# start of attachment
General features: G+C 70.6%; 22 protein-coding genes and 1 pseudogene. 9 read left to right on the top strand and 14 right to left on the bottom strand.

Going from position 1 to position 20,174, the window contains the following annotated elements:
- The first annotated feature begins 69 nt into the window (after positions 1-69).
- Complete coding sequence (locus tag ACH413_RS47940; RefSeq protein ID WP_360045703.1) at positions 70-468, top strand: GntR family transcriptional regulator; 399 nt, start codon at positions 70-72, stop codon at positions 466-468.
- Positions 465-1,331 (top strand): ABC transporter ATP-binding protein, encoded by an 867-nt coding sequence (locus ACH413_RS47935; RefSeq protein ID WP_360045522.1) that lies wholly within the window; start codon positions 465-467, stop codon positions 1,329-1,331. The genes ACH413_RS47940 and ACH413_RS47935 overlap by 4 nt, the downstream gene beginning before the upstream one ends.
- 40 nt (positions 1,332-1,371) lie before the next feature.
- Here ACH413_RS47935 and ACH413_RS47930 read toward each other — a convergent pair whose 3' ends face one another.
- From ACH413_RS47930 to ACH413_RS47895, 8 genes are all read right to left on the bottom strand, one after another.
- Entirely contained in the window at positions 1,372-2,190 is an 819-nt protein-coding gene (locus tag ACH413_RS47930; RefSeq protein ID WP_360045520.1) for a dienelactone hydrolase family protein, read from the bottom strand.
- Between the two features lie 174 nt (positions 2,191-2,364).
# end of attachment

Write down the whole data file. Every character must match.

General features: G+C 70.6%; 22 protein-coding genes and 1 pseudogene. 9 read left to right on the top strand and 14 right to left on the bottom strand.

Going from position 1 to position 20,174, the window contains the following annotated elements:
- The first annotated feature begins 69 nt into the window (after positions 1-69).
- Complete coding sequence (locus tag ACH413_RS47940; RefSeq protein ID WP_360045703.1) at positions 70-468, top strand: GntR family transcriptional regulator; 399 nt, start codon at positions 70-72, stop codon at positions 466-468.
- Positions 465-1,331 (top strand): ABC transporter ATP-binding protein, encoded by an 867-nt coding sequence (locus ACH413_RS47935; RefSeq protein ID WP_360045522.1) that lies wholly within the window; start codon positions 465-467, stop codon positions 1,329-1,331. The genes ACH413_RS47940 and ACH413_RS47935 overlap by 4 nt, the downstream gene beginning before the upstream one ends.
- 40 nt (positions 1,332-1,371) lie before the next feature.
- Here ACH413_RS47935 and ACH413_RS47930 read toward each other — a convergent pair whose 3' ends face one another.
- From ACH413_RS47930 to ACH413_RS47895, 8 genes are all read right to left on the bottom strand, one after another.
- Entirely contained in the window at positions 1,372-2,190 is an 819-nt protein-coding gene (locus tag ACH413_RS47930; RefSeq protein ID WP_360045520.1) for a dienelactone hydrolase family protein, read from the bottom strand.
- Between the two features lie 174 nt (positions 2,191-2,364).